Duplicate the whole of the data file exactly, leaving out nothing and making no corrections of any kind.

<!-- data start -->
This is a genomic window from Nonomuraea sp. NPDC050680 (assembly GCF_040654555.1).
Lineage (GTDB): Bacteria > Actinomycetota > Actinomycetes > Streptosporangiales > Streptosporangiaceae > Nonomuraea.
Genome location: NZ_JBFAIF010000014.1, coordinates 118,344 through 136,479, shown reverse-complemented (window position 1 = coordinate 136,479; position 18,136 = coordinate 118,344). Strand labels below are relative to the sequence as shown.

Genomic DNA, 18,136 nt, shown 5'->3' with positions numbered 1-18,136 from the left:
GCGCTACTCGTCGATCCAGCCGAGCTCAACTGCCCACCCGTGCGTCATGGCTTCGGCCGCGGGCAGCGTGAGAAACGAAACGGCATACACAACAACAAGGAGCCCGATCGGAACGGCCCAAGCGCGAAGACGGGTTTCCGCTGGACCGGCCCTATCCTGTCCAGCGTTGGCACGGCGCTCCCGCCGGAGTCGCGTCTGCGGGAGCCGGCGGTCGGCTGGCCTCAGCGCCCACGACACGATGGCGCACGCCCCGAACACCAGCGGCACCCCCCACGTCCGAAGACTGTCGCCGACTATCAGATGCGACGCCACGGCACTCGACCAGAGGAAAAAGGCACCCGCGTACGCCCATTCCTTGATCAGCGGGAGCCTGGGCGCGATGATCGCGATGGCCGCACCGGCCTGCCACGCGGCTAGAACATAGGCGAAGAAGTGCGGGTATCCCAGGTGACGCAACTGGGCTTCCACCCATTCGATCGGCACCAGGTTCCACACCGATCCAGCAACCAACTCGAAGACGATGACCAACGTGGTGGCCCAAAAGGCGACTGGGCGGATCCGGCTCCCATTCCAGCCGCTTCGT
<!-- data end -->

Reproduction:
This is a genomic window from Nonomuraea sp. NPDC050680 (assembly GCF_040654555.1).
Lineage (GTDB): Bacteria > Actinomycetota > Actinomycetes > Streptosporangiales > Streptosporangiaceae > Nonomuraea.
Genome location: NZ_JBFAIF010000014.1, coordinates 118,344 through 136,479, shown reverse-complemented (window position 1 = coordinate 136,479; position 18,136 = coordinate 118,344). Strand labels below are relative to the sequence as shown.

Genomic DNA, 18,136 nt, shown 5'->3' with positions numbered 1-18,136 from the left:
GCGCTACTCGTCGATCCAGCCGAGCTCAACTGCCCACCCGTGCGTCATGGCTTCGGCCGCGGGCAGCGTGAGAAACGAAACGGCATACACAACAACAAGGAGCCCGATCGGAACGGCCCAAGCGCGAAGACGGGTTTCCGCTGGACCGGCCCTATCCTGTCCAGCGTTGGCACGGCGCTCCCGCCGGAGTCGCGTCTGCGGGAGCCGGCGGTCGGCTGGCCTCAGCGCCCACGACACGATGGCGCACGCCCCGAACACCAGCGGCACCCCCCACGTCCGAAGACTGTCGCCGACTATCAGATGCGACGCCACGGCACTCGACCAGAGGAAAAAGGCACCCGCGTACGCCCATTCCTTGATCAGCGGGAGCCTGGGCGCGATGATCGCGATGGCCGCACCGGCCTGCCACGCGGCTAGAACATAGGCGAAGAAGTGCGGGTATCCCAGGTGACGCAACTGGGCTTCCACCCATTCGATCGGCACCAGGTTCCACACCGATCCAGCAACCAACTCGAAGACGATGACCAACGTGGTGGCCCAAAAGGCGACTGGGCGGATCCGGCTCCCATTCCAGCCGCTTCGT